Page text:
A quick Google search into the best neighbourhoods of Valencia will soon lead you to the most popular areas of the city: Russafa, El Carme and El Cabanyal. Not coincidentally, these are also the neighbourhoods that struggle the most with gentrification processes ánd are home to most Airbnb apartments in the whole city. These neighbourhoods are described as hip and trendy but what is the real story behind them?
In Russafa it might seem you are in a super local neighbourhood and to some extent, this is true. It is just not the same local neighbourhood as it was before. It has now turned into an area that is most famous for its nightlife and home to many hip coffee cafes, modern galleries, vintage clothing shops, and endless trendy looking bars and restaurants. The places are Instagramable and so is the food.
And that is exactly what makes Russafa so attractive to visitors (both tourists ánd local people from Valencia). But only ten years ago, the atmosphere was completely different and the rapid changes have consequences to the residents of the neighbourhood. Because of the gentrification process that is happening, many people that used to live in Russafa now cannot afford it anymore and are forced to move elsewhere. Not only because the neighbourhood has become a popular place to live in, but also because many investors recognized the appeal of Russafa for tourists, and thus started buying up apartments to rent out on Airbnb. As a consequence, housing prices are going up even more and more people are forced to move out of the neighbourhood to make room for touristic apartments.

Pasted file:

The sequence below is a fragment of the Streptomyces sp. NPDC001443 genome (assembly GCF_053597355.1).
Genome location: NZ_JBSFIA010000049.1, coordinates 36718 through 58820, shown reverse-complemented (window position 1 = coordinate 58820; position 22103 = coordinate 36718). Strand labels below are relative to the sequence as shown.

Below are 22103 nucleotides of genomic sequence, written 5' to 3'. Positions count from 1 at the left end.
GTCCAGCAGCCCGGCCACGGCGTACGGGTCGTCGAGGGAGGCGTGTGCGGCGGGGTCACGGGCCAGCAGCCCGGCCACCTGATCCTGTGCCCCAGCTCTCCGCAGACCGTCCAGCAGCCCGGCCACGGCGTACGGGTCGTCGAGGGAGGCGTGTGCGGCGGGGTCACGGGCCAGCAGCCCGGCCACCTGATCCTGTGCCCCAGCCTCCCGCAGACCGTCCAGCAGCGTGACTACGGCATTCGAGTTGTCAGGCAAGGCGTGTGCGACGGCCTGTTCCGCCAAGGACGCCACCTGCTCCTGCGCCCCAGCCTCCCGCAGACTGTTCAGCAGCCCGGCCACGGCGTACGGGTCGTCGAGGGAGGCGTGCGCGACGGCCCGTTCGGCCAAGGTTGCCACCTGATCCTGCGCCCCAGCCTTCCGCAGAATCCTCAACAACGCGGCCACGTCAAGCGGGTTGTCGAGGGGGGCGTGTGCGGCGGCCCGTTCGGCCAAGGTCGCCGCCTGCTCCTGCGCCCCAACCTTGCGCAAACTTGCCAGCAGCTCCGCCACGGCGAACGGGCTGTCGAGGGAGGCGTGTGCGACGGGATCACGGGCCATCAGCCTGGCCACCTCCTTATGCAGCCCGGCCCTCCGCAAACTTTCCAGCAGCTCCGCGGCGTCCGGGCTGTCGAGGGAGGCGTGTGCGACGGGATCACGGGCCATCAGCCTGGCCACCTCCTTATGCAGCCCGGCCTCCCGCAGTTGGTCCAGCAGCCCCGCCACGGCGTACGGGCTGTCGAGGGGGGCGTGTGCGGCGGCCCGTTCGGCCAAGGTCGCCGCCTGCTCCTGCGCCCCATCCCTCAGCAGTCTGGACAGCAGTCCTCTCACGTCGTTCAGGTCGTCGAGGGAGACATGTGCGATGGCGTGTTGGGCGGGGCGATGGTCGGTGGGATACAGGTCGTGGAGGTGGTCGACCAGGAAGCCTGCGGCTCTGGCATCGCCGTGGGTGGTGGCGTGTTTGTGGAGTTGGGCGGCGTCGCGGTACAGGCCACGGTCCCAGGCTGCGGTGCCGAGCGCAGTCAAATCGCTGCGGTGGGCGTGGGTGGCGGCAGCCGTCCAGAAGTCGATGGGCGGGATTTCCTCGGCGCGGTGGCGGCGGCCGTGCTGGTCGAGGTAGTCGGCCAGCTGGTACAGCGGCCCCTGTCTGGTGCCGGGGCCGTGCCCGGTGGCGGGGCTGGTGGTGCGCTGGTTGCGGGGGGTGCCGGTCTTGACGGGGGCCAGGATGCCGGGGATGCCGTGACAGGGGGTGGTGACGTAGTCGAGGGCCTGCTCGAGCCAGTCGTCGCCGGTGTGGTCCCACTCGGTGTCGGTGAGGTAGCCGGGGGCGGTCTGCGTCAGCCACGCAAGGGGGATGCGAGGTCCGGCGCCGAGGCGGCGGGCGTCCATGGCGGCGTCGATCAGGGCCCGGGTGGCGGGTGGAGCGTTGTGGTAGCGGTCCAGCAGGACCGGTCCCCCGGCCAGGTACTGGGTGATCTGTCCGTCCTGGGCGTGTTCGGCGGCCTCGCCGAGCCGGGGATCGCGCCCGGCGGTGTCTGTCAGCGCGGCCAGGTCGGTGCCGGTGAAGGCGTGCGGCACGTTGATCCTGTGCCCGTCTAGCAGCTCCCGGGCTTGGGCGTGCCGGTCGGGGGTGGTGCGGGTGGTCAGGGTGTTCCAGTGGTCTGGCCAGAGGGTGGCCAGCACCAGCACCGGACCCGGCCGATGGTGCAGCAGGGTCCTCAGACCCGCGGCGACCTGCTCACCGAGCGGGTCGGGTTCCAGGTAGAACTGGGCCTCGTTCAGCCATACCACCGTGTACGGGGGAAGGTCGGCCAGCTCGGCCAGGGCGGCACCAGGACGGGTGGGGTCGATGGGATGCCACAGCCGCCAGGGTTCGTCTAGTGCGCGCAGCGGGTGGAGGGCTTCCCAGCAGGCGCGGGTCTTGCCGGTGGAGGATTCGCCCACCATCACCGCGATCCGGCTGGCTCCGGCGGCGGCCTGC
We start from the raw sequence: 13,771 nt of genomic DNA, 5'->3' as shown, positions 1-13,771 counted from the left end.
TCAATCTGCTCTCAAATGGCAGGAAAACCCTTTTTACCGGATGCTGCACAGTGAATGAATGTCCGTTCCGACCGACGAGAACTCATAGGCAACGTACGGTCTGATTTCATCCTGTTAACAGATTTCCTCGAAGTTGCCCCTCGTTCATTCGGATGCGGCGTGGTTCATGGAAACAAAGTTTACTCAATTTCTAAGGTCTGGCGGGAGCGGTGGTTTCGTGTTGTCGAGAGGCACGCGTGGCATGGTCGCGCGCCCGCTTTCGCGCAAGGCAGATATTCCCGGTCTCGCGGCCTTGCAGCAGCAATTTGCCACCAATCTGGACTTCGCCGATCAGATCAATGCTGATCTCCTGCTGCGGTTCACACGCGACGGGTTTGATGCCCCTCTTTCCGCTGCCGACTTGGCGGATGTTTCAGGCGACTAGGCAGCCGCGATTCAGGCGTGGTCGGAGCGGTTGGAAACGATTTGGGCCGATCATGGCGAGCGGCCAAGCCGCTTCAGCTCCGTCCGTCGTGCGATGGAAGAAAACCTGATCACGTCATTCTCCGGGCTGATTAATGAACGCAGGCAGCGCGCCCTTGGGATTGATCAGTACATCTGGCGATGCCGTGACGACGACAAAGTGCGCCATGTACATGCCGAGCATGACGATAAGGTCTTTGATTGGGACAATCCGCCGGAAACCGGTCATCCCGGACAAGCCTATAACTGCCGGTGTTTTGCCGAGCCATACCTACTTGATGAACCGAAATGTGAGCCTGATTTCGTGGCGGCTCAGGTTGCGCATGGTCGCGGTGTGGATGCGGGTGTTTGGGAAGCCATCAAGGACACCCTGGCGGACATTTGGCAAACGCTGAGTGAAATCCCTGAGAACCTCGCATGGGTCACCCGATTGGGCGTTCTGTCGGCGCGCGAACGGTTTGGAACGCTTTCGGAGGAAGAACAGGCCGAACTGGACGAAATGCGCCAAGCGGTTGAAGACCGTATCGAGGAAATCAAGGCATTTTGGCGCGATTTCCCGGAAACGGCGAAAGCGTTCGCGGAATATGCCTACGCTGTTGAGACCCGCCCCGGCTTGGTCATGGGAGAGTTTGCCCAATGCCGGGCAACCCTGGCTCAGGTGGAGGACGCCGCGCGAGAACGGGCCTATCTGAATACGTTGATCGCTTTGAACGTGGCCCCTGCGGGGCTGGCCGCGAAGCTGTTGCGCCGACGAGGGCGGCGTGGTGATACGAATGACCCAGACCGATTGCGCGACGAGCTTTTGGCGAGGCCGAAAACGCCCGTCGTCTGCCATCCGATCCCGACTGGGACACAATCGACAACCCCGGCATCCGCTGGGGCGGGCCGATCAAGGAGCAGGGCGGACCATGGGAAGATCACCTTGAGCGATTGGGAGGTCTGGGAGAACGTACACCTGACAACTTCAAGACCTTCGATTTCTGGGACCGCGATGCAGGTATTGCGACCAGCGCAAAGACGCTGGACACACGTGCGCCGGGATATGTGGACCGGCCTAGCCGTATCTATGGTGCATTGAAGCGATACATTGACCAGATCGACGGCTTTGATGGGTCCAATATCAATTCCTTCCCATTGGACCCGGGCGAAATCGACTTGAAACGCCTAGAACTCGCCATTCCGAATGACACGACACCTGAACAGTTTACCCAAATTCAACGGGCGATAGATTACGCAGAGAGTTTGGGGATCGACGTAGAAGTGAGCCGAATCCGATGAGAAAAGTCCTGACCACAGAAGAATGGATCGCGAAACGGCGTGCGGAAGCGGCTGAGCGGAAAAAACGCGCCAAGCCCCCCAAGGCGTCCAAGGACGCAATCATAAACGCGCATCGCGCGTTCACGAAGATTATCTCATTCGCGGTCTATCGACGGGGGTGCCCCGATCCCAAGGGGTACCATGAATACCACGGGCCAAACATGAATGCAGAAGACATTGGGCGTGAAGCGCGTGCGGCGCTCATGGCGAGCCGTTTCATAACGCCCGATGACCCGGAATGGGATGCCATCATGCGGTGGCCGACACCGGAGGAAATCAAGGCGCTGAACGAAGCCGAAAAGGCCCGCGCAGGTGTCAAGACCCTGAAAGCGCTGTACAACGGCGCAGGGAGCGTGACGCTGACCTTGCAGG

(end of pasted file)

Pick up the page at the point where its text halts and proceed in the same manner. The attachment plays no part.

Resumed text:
On top of that, while young people enjoy the countless bars and clubs that are present in Russafa, residents of the neighbourhood have trouble sleeping because of all the noise this is causing. Neighbourhood groups have been urging the government to take steps in both areas by implementing clear regulations for Airbnb and by using a night curfew for clubs and terraces that are located in residential streets, but up until now with little effect. Banners to make you aware of this are widespread in Russafa.
This is probably the most popular and most famous neighbourhood in Valencia. Hidden between some central highlights like the Cathedral of Santa Maria and Lonja de la Seda (the old silk exchange), its narrow streets and colorful buildings speak to the imagination of many. This neighbourhood is famed for being vibrant and lively, but at the same time, local residents have banners hanging from their windows saying local people are facing extinction in El Carme.